- Staff need feedback too. Teachers need to know what was difficult and what was easy, and ideally why common errors or mis-conceptions occurred. You should regularly ask feedback questions (e.g. at the end of a test, as suggested above) and review the errors students make
- You might need to argue with your examinations officer or university procedures in order to return marked exam scripts to students. My view is that students deserve feedback on their exam performance, in order to improve their approach to the next semester or year, or to the life-long-learning they will engage with immediately on graduation. You will have to contend with colleagues who will assert that feedback is unnecessary on summative assessments such as end-of-module exams. Tell them that this is nonsense – all assessment should be formative.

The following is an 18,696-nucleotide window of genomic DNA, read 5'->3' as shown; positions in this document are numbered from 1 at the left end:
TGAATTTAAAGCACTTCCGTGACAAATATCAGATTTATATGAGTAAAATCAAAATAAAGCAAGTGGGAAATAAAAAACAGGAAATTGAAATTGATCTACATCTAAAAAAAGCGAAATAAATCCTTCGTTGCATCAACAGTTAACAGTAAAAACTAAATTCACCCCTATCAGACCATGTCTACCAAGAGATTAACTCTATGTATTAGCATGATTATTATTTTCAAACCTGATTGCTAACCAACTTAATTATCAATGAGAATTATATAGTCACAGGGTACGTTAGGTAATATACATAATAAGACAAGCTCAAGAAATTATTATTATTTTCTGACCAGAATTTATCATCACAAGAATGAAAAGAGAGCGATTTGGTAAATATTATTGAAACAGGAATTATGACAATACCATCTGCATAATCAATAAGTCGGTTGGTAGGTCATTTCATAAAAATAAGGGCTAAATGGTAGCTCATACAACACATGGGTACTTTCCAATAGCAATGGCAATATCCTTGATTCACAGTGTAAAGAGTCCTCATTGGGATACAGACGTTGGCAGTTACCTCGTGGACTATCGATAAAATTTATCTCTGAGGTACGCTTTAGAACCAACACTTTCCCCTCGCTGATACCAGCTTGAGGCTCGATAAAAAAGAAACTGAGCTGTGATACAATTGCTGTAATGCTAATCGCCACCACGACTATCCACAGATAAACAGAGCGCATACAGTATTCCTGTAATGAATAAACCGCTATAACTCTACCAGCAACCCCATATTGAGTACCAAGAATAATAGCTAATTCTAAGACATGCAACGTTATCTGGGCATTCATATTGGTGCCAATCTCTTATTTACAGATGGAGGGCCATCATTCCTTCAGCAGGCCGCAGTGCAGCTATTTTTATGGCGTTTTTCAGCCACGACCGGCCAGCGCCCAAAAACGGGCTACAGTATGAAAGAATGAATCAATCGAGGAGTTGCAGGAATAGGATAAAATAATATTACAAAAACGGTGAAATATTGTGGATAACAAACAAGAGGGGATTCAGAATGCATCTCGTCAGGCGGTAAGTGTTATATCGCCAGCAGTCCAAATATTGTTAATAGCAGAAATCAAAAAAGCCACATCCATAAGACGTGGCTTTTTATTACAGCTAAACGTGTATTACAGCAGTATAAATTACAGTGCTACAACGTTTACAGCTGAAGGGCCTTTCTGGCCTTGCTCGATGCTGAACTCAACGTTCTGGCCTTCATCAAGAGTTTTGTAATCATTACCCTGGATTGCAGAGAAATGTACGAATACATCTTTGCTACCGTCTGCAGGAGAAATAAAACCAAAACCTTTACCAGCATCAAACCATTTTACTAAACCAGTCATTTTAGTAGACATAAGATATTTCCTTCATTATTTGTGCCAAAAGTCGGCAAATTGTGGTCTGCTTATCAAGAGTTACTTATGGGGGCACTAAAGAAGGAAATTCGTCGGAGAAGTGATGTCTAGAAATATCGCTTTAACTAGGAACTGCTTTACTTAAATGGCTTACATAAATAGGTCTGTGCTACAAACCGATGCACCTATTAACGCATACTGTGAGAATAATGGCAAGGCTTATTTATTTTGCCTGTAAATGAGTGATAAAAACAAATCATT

There is an emerging view that we might be placing too great an emphasis on feedback, at least in the forms I have described above. A view espoused by Royce Sadler (2010), and which seems to me to have a lot of merit, is that most feedback (for example marginal comments on a piece of written work) suffers from two key drawbacks:
- The student may not understand what you mean (even if you think it is straightforward, such as ‘this does not follow from what you wrote earlier’); and
- You are essentially ‘telling’ the student rather than involving her. This is the antithesis of the active learning which I have championed in the rest of the book.